“I know I do always say there is a preference for us that players are playing regularly because they’re match-sharp, they’re ready, but if their physical condition is good and they’re playing enough football, then also, we’ve got to look at who we feel our best players are,” said the England manager.
“That doesn’t mean they’re undroppable. And I think any player in the squad has been in or out at some time, Raheem included. And that doesn’t mean if we’re not playing well, we won’t take players off, because we’ve also done that, but there’s a balance with your selection. ‘OK, who’s in form, but over how long a period is that, have they produced in the big matches yet, do we know quite yet what they can do?’ And Raheem has proved time and time again with us how important he’s been, and that his level is really high. And he’s at a club with an incredible roster of players that it’s complicated at times to get games, but he’ll work his way into the team, I’m sure.”
England have meanwhile steadily moved themselves towards qualification, to the point that Southgate has barely mentioned the word around the squad this week. As with so much in this squad, the message is really that such results will follow naturally if everything else is right.
“We really focus on performance, and how do we improve the level of performance, because in the end everything comes as a consequence of that. Of course, physical condition and mentality are a huge part of winning football matches, but you have to concentrate on the bits you can control. Qualification will be an outcome of winning the game, and winning the game will be an outcome of playing well. You can win matches not playing well, but we’ve always got to strive to improve every area of our game to make the transfer from the training pitch onto the match pitch where we can.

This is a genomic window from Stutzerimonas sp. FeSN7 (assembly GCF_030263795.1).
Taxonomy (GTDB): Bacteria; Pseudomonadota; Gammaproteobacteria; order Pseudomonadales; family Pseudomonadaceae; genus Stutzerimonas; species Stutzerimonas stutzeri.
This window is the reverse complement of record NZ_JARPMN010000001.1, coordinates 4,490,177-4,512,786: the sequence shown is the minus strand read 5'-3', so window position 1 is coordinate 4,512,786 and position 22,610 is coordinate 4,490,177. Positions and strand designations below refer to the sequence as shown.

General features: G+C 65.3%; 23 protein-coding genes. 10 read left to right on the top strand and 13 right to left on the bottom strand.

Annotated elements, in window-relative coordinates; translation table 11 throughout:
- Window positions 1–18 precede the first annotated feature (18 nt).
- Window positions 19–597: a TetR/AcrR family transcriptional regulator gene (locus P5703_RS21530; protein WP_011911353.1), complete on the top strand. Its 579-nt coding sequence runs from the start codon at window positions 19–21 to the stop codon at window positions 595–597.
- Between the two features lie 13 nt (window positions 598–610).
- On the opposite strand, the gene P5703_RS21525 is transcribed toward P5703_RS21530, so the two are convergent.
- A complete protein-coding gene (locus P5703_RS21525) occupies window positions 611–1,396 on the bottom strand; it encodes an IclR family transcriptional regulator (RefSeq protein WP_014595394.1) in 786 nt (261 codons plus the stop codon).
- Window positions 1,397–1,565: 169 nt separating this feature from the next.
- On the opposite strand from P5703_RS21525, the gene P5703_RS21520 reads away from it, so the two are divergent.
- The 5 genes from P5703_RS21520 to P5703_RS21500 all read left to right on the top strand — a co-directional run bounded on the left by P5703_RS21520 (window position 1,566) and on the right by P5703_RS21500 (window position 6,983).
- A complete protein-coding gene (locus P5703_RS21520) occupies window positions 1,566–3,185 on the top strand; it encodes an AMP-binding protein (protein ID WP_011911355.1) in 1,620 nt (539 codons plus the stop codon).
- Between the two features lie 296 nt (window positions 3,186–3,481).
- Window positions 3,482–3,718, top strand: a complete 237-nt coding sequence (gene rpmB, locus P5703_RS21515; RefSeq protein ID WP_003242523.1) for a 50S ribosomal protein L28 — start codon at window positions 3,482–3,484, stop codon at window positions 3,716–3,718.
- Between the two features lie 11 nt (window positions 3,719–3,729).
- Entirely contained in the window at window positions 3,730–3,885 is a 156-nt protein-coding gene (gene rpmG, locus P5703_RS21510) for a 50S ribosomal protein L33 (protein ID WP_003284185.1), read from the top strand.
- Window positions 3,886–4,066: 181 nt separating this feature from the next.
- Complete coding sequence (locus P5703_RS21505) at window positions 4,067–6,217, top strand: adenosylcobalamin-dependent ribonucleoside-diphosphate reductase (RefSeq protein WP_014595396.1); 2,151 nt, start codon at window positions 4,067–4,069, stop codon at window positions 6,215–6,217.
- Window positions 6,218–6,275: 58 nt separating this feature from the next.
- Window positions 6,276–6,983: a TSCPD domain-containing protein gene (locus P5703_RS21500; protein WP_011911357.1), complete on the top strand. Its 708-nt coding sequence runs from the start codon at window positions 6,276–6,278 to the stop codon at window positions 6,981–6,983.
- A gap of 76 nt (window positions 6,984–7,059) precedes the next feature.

“We’ve had a good focus this week on making sure we’re on the front foot in the game and making sure that our pressing is better than it was that night [against Hungary] and making sure we’re sharp with the ball and move it quickly. These teams are well organised and you’ve got to break down a packed defence. Our quality has got to come to the fore. But if you can win the ball higher up the pitch, you can catch them when they are perhaps a little bit disorganised. They are things that we’ve had a good training week to focus on.”
It does help that there is now such a conveyor belt of quality that many players who weren’t at Euro 2020 are excelling. One, in Emile Smith Rowe, wasn’t even supposed to be in the senior squad, only for other issues elsewhere to open the space. There is an excitement about what he can do.
“I think we’ve brought him here to be involved with the team, and with a view to being involved in the two matches,” Southgate said. “He’s settled really well. He obviously knows a couple of his club teammates, Phil [Foden] from when he was in the under-17s, and this is a group that makes young players and new players very welcome. So I don’t think it’s a difficult environment to fit in. His quality has been apparent in the way he’s trained. So he’s ready, and we’ve enjoyed having him with us this week already.”
England are hoping to enjoy one final night at Wembley in 2021, to cap off what was mostly a fine year at the stadium. The game on Friday is a sell-out, and the hope is that a good Albania team will come into something of a carnival, and be seen off with a solid result.
“I think we’ve had some incredible nights already at Wembley this year. We started … with nobody in the ground, so for us to finish it with a full house shows the progress the team have made, the connection back with the fans and the fact life is returning to normal as well,” Southgate said.
“It is an amazing level of support we get when you look around the other teams in Europe, and we want to put on a performance that sends people home happy, and also those that will be watching at home.”
It might just lift some of the players, too.